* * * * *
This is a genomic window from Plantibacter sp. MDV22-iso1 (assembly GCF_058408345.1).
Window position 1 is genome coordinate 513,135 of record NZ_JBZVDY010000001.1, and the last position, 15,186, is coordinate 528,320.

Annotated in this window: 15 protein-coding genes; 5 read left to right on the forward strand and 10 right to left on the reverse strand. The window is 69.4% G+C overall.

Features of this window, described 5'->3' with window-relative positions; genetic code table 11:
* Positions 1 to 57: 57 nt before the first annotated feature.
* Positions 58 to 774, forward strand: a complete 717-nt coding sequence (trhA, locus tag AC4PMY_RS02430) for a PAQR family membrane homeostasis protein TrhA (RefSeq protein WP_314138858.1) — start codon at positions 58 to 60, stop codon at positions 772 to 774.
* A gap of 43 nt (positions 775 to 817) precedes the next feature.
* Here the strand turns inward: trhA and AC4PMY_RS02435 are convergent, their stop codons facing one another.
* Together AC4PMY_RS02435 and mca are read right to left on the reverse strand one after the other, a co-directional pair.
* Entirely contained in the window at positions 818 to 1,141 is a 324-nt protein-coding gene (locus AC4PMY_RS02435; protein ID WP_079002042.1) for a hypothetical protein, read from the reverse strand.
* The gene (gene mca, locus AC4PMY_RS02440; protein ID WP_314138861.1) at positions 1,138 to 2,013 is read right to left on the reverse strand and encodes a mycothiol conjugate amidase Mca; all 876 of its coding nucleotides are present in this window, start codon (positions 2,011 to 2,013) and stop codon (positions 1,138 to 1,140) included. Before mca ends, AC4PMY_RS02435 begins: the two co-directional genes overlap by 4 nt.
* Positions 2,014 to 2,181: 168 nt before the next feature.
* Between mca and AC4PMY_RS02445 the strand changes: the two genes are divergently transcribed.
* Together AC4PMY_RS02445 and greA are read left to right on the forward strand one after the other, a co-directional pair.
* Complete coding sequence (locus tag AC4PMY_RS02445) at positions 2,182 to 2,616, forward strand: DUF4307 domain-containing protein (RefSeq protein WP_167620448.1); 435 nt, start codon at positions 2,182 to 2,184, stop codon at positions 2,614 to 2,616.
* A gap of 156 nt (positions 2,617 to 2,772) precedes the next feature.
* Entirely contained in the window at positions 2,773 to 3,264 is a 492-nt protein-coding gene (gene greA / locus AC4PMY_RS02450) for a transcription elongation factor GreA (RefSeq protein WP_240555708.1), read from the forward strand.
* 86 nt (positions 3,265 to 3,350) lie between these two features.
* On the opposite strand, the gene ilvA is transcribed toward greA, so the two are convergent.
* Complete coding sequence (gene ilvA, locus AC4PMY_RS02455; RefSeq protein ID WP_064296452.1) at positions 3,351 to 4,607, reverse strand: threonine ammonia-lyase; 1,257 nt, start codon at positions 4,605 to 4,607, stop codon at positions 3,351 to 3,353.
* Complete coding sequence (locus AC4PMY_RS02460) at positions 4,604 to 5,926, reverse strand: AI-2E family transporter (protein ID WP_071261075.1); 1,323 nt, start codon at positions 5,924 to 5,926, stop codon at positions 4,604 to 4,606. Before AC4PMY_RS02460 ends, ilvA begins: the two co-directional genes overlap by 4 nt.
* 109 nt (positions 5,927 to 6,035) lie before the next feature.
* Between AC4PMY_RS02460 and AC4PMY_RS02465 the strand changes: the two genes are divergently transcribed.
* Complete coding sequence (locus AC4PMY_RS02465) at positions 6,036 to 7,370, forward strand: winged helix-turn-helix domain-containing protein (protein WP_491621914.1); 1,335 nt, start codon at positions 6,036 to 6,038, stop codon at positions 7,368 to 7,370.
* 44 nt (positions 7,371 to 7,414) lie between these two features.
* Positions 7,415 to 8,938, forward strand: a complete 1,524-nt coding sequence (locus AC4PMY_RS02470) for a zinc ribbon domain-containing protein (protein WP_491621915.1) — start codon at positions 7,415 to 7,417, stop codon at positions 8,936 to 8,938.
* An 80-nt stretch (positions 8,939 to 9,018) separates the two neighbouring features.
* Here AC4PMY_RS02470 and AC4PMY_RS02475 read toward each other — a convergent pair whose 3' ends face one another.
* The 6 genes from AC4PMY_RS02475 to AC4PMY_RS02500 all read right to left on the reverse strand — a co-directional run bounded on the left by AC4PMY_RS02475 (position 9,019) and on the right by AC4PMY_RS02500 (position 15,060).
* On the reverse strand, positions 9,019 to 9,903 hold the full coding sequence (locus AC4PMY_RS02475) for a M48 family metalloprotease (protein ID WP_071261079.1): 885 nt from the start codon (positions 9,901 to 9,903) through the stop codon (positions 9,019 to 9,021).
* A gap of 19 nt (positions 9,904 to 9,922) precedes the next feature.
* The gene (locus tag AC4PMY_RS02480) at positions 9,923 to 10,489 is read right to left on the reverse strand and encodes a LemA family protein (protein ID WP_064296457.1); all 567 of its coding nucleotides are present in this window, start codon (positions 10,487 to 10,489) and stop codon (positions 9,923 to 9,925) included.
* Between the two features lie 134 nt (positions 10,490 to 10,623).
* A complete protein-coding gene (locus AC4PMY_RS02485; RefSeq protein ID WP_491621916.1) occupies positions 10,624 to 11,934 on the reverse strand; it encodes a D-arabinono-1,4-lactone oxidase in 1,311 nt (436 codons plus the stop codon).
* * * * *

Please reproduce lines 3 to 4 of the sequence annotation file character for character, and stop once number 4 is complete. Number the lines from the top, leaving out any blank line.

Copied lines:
Annotated in this window: 15 protein-coding genes; 5 read left to right on the forward strand and 10 right to left on the reverse strand. The window is 69.4% G+C overall.

Features of this window, described 5'->3' with window-relative positions; genetic code table 11: